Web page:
Padilla, Braun Introduce Bipartisan Bill to Research, Standardize Rules for Plant Biostimulants

WASHINGTON, D.C. — Today, U.S. Senators Alex Padilla (D-Calif.) and Mike Braun (R-Ind.) introduced the Plant Biostimulant Act, which would create a uniform process for approving commercial plant biostimulant use as an alternative to synthetic pesticides and fertilizers and conducting research on the technology’s benefits for soil health. The use of plant biostimulant technologies has also shown promise in sustainability management practices such as carbon sequestration and water quality improvement. The legislation is led in the House of Representatives by Congressmen Jimmy Panetta (D-Calif.-19) and Jim Baird (R-Ind.-04).

According to the U.S. Department of Agriculture and U.S. Environmental Protection Agency, the plant biostimulant industry is expected to become a $5 billion global market by 2025, yet as innovation and plant biostimulant development expands globally, the path to market for such products in the U.S. remains unpredictable and inconsistent. This legislation would help remedy that problem by implementing a uniform federal definition and federal guidance from the U.S. Environmental Protection Agency and Department of Agriculture.

“Agriculture is essential to California’s economy and allows us to put food on the table for families across the country,” said Senator Padilla. “As our practices evolve to make our agriculture sector more sustainable, we must ensure they are properly implemented to ensure their efficacy and safety. Oversight and regulatory standards for plant biostimulants, which could replace or reduce the use of synthetic pesticides and fertilizers, are critical at this stage and help ensure California remains at the forefront of this bio-based agricultural technology.”

“Plant biostimulants are important tools that allow farmers to make more with less, which preserves our natural resources and increases efficiency. I’m glad to lead this bipartisan bill with Sen. Padilla so that there is clear pathway for these innovative products to be on the market for farmers in Indiana and across the nation,” said Senator Braun.

“The lack of a standard regulatory definition or pathway to market for plant biostimulants makes accessing this innovative technology difficult for the sustainable agriculture industry,” said Representative Panetta. “I’m proud to reintroduce this bipartisan legislation that would remedy these barriers and encourage the adoption of these new products. Improving the accessibility of plant biostimulants is critical to the continued leadership of Californian and American producers in providing global food security and protecting our environment.”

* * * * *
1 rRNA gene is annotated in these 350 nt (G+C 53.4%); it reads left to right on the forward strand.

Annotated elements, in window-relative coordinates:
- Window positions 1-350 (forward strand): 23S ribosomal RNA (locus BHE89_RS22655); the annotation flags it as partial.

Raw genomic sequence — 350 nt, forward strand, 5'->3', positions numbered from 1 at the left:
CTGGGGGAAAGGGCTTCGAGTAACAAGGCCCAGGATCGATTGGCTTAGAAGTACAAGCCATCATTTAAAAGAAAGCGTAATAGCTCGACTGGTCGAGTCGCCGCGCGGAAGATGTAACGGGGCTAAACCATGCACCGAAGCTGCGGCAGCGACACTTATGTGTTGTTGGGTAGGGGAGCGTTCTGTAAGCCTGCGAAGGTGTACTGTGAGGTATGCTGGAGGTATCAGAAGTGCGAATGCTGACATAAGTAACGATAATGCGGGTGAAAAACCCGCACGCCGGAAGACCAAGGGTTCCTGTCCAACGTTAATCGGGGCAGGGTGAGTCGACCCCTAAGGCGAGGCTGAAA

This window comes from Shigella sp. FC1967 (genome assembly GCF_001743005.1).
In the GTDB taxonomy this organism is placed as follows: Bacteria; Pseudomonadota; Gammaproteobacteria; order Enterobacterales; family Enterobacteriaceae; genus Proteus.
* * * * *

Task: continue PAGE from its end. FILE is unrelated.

“As newer technologies become available to farmers and ranchers to improve efficiency, productivity, and sustainability of American agriculture, we have a responsibility to ensure we have a regulatory process that creates a pathway to market without sacrificing safety or efficiency,” said Representative Baird. “Biostimulants have the significant potential benefits for producers and their sustainability footprint, and defining these products is an important first step in getting these tools into farmers’ toolboxes.”

Plant biostimulants are similar to probiotics or vitamins for plants which stimulate a plant’s natural processes to increase growth and optimize plant health, thereby reducing abiotic stress such as heat, salinity, floods, and drought. Plant biostimulants can provide environmental benefits by improving soil health, enhancing fertilizer efficiency, and reducing greenhouse gas emissions. The California Department of Food and Agriculture is a leader in the development of guidelines used to register plant biostimulant products and the University of California, Davis has pioneered research on the efficacy of plant biostimulants for increasing drought resiliency in tomatoes, among other areas.

The Plant Biostimulant Act is endorsed by the Agriculture Retailers Association (ARA), American Seed Trade Association (ASTA), Biological Products Industry Alliance (BPIA), Biotechnology Innovation Organization (BIO), Council of Producers and Distributors of Agrotechnology (CPDA), CropLife America (CLA), The Fertilizer Institute Biostimulant Council, Golf Course Superintendents Association of America (GCSAA), Humic Products Trade Association (HPTA), International Fresh Produce Association (IFPA), National Association of Landscape Professionals (NALP), Responsible Industry for a Sound Environment (RISE), Western Growers, and American Bird Conservancy.

Full text of the Plant Biostimulant Act is available here.


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